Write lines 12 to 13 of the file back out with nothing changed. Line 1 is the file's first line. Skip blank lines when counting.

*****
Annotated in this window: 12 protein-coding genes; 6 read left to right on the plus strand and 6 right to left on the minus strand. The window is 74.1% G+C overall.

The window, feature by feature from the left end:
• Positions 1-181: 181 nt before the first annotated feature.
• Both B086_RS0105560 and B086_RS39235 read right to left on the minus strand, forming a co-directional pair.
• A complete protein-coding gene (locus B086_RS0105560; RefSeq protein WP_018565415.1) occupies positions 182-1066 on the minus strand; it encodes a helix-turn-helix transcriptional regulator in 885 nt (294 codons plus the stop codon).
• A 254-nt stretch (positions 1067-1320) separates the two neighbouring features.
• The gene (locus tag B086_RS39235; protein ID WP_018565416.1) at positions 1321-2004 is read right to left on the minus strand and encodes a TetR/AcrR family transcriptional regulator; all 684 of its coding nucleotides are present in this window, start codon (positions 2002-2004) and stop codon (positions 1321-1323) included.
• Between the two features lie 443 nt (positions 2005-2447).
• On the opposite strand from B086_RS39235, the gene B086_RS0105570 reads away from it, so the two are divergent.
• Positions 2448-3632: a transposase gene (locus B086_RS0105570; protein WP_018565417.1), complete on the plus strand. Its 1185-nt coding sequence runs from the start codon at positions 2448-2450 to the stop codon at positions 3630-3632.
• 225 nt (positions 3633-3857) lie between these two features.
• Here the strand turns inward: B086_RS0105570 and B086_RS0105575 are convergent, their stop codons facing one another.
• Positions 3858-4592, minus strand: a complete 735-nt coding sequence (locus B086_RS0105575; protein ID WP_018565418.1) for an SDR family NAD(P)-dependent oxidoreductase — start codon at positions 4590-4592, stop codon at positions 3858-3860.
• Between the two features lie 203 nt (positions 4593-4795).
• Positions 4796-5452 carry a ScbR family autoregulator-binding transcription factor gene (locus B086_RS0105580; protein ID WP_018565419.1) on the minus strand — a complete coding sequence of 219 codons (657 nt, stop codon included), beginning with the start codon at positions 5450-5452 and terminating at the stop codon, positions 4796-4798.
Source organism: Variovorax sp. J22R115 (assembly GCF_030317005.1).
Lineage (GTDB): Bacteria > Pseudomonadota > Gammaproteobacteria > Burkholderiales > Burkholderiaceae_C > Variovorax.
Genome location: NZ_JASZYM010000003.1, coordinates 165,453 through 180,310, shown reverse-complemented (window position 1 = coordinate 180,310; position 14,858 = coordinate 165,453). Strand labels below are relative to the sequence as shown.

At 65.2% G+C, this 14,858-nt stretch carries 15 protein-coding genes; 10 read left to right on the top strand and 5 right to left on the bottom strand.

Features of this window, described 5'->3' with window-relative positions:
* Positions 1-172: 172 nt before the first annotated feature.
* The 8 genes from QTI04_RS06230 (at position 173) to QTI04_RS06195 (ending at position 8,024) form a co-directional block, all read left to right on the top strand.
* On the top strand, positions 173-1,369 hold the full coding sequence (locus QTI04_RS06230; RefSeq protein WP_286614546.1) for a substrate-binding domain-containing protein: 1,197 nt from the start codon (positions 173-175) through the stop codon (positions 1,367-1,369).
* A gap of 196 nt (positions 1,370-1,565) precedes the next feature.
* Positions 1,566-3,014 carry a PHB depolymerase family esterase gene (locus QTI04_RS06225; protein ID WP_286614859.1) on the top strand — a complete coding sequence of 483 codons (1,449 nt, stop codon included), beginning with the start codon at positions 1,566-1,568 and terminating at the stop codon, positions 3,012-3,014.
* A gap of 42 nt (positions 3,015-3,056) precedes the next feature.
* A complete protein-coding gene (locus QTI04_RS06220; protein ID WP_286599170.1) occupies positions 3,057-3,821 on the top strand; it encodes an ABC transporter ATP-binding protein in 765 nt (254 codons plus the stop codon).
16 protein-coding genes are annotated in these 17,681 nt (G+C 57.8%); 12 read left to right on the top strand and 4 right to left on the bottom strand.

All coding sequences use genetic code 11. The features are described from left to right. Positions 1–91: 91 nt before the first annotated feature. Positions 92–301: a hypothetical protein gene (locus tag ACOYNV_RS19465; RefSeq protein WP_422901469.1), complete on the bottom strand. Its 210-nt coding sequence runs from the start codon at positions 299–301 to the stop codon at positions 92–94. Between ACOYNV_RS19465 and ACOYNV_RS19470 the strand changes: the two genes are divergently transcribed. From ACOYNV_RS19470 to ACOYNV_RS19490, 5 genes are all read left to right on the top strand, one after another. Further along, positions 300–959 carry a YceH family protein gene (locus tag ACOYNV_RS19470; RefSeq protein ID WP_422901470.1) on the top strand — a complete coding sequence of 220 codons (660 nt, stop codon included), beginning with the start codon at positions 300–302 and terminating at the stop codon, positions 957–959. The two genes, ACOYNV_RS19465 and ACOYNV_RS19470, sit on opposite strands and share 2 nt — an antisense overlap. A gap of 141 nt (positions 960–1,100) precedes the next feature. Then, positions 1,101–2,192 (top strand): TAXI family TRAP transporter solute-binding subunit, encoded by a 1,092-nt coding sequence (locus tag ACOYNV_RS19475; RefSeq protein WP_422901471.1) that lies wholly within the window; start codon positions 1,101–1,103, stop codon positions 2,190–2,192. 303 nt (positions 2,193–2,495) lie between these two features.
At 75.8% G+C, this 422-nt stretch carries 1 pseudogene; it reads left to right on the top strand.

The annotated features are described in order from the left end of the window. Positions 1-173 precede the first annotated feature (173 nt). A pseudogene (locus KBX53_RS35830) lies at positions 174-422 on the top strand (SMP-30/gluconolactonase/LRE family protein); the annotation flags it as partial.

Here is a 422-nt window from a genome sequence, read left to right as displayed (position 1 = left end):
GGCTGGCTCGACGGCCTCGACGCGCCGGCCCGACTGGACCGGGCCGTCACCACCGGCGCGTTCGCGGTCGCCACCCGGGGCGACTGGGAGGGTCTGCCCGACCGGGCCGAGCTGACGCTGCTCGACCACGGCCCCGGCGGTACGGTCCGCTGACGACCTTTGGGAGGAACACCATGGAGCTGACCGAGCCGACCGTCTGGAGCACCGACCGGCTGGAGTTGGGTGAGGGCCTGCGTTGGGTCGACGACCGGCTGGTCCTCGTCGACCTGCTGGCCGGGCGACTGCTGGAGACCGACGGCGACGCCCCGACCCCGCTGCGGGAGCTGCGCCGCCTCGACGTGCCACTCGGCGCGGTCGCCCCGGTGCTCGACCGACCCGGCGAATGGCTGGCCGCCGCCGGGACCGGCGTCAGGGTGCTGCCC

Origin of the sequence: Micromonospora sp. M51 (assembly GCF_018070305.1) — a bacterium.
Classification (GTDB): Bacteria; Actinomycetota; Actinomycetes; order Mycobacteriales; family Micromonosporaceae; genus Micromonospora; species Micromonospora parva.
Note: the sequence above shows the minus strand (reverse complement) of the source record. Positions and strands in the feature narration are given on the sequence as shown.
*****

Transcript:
• Here the strand turns inward: B086_RS0105570 and B086_RS0105575 are convergent, their stop codons facing one another.
• Positions 3858-4592, minus strand: a complete 735-nt coding sequence (locus B086_RS0105575; protein ID WP_018565418.1) for an SDR family NAD(P)-dependent oxidoreductase — start codon at positions 4590-4592, stop codon at positions 3858-3860.